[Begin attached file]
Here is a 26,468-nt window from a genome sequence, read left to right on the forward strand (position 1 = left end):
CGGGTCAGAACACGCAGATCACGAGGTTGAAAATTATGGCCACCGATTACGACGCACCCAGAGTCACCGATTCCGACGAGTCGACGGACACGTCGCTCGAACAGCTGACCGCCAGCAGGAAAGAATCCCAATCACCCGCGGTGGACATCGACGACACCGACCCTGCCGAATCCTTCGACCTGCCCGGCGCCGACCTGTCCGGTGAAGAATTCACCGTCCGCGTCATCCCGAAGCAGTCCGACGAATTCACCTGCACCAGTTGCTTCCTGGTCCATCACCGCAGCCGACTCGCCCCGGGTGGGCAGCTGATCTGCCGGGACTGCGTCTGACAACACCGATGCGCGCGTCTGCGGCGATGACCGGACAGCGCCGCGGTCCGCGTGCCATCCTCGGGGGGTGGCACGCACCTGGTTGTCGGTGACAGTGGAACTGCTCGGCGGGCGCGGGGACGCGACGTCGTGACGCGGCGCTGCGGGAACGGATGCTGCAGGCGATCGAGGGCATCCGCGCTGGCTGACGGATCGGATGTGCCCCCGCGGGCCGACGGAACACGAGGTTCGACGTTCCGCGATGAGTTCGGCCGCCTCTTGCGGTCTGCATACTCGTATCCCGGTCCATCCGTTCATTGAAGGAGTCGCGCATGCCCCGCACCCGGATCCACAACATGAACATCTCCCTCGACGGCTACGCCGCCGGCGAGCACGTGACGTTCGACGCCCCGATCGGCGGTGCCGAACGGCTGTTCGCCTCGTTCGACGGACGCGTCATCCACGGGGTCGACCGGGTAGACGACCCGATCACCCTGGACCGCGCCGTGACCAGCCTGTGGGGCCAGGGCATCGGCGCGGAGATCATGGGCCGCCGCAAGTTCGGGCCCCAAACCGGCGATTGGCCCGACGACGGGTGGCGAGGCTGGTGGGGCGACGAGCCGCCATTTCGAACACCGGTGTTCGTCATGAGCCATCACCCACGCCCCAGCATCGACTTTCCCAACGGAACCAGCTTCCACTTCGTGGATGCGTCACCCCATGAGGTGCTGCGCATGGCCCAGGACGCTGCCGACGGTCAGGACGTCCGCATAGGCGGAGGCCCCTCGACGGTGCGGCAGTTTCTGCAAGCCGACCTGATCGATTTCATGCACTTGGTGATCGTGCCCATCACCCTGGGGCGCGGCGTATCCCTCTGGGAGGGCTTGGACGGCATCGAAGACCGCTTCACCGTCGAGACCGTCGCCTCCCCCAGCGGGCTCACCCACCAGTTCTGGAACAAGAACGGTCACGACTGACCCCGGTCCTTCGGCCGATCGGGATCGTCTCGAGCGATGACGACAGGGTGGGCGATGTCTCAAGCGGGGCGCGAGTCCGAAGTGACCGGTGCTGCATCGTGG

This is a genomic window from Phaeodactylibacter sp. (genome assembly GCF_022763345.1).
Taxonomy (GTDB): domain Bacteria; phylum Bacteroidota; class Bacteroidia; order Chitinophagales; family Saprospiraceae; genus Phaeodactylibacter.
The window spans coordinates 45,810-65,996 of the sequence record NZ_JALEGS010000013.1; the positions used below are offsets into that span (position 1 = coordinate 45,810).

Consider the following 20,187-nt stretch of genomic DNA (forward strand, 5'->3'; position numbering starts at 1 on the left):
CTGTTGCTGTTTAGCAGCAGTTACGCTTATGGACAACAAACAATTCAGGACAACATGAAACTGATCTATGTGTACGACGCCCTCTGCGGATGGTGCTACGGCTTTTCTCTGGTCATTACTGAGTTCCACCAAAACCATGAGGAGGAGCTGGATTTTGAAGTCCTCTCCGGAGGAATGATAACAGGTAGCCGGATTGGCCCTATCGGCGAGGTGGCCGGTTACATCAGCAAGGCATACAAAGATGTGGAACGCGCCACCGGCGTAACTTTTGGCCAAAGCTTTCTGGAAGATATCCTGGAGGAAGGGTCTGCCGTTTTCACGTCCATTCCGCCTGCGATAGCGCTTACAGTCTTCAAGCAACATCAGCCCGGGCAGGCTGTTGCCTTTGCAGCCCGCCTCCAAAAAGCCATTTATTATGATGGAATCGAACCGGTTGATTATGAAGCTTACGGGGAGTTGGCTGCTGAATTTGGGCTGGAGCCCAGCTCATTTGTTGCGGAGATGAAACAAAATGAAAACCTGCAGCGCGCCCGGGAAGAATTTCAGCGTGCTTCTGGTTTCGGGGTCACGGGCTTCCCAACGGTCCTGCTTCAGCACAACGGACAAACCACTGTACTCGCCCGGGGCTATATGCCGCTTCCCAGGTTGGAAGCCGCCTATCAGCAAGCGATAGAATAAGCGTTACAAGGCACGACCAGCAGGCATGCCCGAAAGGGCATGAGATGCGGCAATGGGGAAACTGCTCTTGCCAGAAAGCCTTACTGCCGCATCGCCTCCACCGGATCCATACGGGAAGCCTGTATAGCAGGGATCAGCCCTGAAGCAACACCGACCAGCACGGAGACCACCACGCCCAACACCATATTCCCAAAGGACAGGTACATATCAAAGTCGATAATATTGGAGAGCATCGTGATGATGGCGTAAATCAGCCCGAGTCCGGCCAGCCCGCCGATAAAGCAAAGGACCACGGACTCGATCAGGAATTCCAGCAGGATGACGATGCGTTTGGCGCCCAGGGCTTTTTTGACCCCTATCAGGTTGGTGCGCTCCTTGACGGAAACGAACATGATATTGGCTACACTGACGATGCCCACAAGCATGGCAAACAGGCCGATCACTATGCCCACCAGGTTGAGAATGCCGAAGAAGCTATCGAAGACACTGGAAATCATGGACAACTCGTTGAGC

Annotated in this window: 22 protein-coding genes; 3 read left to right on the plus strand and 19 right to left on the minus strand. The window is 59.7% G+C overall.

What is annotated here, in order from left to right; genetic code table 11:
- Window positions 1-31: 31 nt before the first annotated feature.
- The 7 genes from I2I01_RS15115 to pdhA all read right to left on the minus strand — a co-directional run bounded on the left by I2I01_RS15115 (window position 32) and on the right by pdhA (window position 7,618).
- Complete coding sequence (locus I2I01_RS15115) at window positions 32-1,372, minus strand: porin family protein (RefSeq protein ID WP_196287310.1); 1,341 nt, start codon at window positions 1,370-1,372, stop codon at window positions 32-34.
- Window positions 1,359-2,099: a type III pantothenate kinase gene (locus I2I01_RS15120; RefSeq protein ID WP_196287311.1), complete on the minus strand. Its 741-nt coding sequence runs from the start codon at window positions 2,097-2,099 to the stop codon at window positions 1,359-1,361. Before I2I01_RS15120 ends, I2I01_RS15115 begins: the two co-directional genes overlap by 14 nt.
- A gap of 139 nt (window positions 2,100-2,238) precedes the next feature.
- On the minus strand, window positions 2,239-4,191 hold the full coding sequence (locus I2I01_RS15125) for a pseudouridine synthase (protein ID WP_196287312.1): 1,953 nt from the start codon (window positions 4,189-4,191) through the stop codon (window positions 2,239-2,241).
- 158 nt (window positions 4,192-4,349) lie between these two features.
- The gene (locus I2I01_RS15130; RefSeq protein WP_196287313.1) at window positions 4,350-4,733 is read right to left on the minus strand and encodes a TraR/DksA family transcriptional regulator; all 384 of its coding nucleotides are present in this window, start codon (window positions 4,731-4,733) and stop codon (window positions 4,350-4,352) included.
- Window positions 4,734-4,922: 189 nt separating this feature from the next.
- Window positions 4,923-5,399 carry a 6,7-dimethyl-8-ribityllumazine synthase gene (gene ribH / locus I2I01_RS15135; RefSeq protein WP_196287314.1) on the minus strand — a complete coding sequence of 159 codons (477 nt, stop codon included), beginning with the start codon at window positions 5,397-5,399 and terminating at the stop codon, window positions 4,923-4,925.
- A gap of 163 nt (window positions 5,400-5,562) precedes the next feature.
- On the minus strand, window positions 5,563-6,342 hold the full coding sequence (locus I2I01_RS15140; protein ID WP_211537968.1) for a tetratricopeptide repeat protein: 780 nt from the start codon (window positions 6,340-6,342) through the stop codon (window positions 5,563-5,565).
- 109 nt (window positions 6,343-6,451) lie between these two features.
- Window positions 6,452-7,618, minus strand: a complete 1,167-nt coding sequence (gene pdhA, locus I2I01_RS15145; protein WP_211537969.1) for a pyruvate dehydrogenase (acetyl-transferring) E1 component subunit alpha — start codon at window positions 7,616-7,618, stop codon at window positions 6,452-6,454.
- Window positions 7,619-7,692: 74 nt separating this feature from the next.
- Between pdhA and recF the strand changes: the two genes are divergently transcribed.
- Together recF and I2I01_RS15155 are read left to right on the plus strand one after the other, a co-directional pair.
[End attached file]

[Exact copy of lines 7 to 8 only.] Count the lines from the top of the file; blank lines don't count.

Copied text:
CTGTTGCTGTTTAGCAGCAGTTACGCTTATGGACAACAAACAATTCAGGACAACATGAAACTGATCTATGTGTACGACGCCCTCTGCGGATGGTGCTACGGCTTTTCTCTGGTCATTACTGAGTTCCACCAAAACCATGAGGAGGAGCTGGATTTTGAAGTCCTCTCCGGAGGAATGATAACAGGTAGCCGGATTGGCCCTATCGGCGAGGTGGCCGGTTACATCAGCAAGGCATACAAAGATGTGGAACGCGCCACCGGCGTAACTTTTGGCCAAAGCTTTCTGGAAGATATCCTGGAGGAAGGGTCTGCCGTTTTCACGTCCATTCCGCCTGCGATAGCGCTTACAGTCTTCAAGCAACATCAGCCCGGGCAGGCTGTTGCCTTTGCAGCCCGCCTCCAAAAAGCCATTTATTATGATGGAATCGAACCGGTTGATTATGAAGCTTACGGGGAGTTGGCTGCTGAATTTGGGCTGGAGCCCAGCTCATTTGTTGCGGAGATGAAACAAAATGAAAACCTGCAGCGCGCCCGGGAAGAATTTCAGCGTGCTTCTGGTTTCGGGGTCACGGGCTTCCCAACGGTCCTGCTTCAGCACAACGGACAAACCACTGTACTCGCCCGGGGCTATATGCCGCTTCCCAGGTTGGAAGCCGCCTATCAGCAAGCGATAGAATAAGCGTTACAAGGCACGACCAGCAGGCATGCCCGAAAGGGCATGAGATGCGGCAATGGGGAAACTGCTCTTGCCAGAAAGCCTTACTGCCGCATCGCCTCCACCGGATCCATACGGGAAGCCTGTATAGCAGGGATCAGCCCTGAAGCAACACCGACCAGCACGGAGACCACCACGCCCAACACCATATTCCCAAAGGACAGGTACATATCAAAGTCGATAATATTGGAGAGCATCGTGATGATGGCGTAAATCAGCCCGAGTCCGGCCAGCCCGCCGATAAAGCAAAGGACCACGGACTCGATCAGGAATTCCAGCAGGATGACGATGCGTTTGGCGCCCAGGGCTTTTTTGACCCCTATCAGGTTGGTGCGCTCCTTGACGGAAACGAACATGATATTGGCTACACTGACGATGCCCACAAGCATGGCAAACAGGCCGATCACTATGCCCACCAGGTTGAGAATGCCGAAGAAGCTATCGAAGACACTGGAAATCATGGACAACTCGTTGAGC

Annotated in this window: 22 protein-coding genes; 3 read left to right on the plus strand and 19 right to left on the minus strand. The window is 59.7% G+C overall.